Visiting the COP23 Climate Summit in Bonn, Germany, in November 2017, Frances Namoumou, Climate Officer for Fiji for the Pacific Church Conference, emphasised that the two-degree limit to global warming referred to in the 2015 Paris Climate Agreement was “more like a death sentence” for her people, and warned that her nation could only survive if a 1.5 degree limit was achieved. But a year earlier, commenting on the Paris goals, professor of international relations David C. Victor, formerly a member of the Intergovernmental Panel on Climate Change, stated that “warming probably can’t be stopped at those levels – the world has dithered for too long, and must now brace for the consequences”. And much further back, in his 1999 Millennium report, UN Secretary-General Kofi Annan wrote: “We must face up to an inescapable reality: the challenges of sustainability simply overwhelm the adequacy of our responses. With some honourable exceptions, our responses are too few, too little and too late.”
A call for action
Such daunting assessments are certainly reflected in Geoffrey Maslen’s “Too Late. How we lost the battle with climate change”. But his new book is in fact also meant as “a call to arms for the people to take action, demand their governments are held to account and begin the crucial and difficult steps that are needed to save the planet from extinction”. Setting out from his native Australia, where deadly heat-waves continue to break one temperature record after another, the author, a science education lecturer and journalist, provides a coherent account of how global warming works and what its impacts are across the world. Maslen draws particular attention to the increasing number of self-reinforcing feedback loops that scientists fear.
Sea-level rise has already prompted mass evacuations of Pacific island inhabitants, as Frances Namoumou reported in Bonn, and the process is set to continue. Glaciologists note that while the Antarctic and Greenland ice sheets are slow to respond to global warming, they will be virtually unstoppable once they get going. Australian and US scientists sounded the alarm just a year ago that the giant Totten Glacier in Antarctica was melting from below. The oceans themselves are warming up. And at the same time, they are turning more and more acidic. One of the most prominent victims of this combined process is the Great Barrier Reef off the coast of Australia.
Oceans will lose their ability to recycle carbon
CO2 emissions grew from two billion tonnes in 1950 to nine billion tonnes in 2017. A quarter of anthropogenic CO2 is absorbed by the oceans. In normal conditions, ocean mixing would cause cold water to constantly move up and refresh water at the surface, with dissolved gas moving down into the deep sea. But under global warming, the warm water saturated with CO2 is kept at the top.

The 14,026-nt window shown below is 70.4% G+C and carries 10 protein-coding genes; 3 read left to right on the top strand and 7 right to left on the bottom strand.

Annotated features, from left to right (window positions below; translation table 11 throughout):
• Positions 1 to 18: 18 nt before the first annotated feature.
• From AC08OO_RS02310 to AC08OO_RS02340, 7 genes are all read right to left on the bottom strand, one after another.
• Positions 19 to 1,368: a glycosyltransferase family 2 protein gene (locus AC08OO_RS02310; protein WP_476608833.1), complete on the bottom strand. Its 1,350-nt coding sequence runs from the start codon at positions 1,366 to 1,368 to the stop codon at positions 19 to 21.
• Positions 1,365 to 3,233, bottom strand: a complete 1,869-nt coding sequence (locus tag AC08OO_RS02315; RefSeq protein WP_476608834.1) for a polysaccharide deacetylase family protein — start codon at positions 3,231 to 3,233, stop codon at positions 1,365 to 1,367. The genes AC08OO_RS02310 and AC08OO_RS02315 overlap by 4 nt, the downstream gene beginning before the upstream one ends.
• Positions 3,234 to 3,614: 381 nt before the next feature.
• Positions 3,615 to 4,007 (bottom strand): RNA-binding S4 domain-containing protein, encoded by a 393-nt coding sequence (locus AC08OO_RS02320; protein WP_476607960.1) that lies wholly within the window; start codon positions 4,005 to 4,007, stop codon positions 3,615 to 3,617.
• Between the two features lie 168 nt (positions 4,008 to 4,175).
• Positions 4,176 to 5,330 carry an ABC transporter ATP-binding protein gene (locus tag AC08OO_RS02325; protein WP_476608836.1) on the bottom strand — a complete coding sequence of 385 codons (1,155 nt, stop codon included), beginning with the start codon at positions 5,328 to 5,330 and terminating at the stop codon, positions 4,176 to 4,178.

Phytoplankton take in as much CO2 as the tropical forests, absorb sun rays and generate oxygen. When they die, they take the carbon down into the depths of the sea. But disturbed ocean mixing is now hampering nutrient transport from below, slowing down the growth of the phytoplankton. Setting out from present conditions, scientists predict a tipping point in 2035 when oceans will lose their ability to recycle carbon into organisms.
Permafrost covers 20 per cent of the planet and holds around two trillion tonnes of CO2 – the equivalent of 120 years of the gas being released by human activities. But permafrost regions also contain methane, a greenhouse gas about 100 times as powerful as CO2 in trapping heat over a ten-year period. The release of vast amounts of methane through the melting of the permafrost could raise the Earth’s temperature more than all of past anthropogenic emissions of CO2 combined.
Will cows become ‘climate-friendly’?
Methane is already being emitted in large quantities. Climatologists reckon that cattle account for around 28 per cent of global methane. Animal experts at Australia’s Commonwealth Scientific and Industrial Organisation (CSIRO) have been examining feeding cattle with a seaweed species occurring along the Australian east coast. It seems that supplementing feed with the seaweed not only improves the animals’ health but also drastically reduces methane levels while raising their food production into the bargain. With global warming impacting on marine life at a time when oceans are already overfished, one indirect benefit of growing seaweed as cattle feed could be to provide alternative livelihoods for people depending on fisheries.
While welcoming such approaches, Maslen maintains that tackling climate change requires political change. He argues that no economic, social or technological solution can be achieved without “breaking the deadlock of corporate power, particularly the interests of the fossil fuel industry and powerful pro-business states”.
Mike Gardner, journalist, Bonn/Germany
Rural 21 issue no 4/17 on Climate Change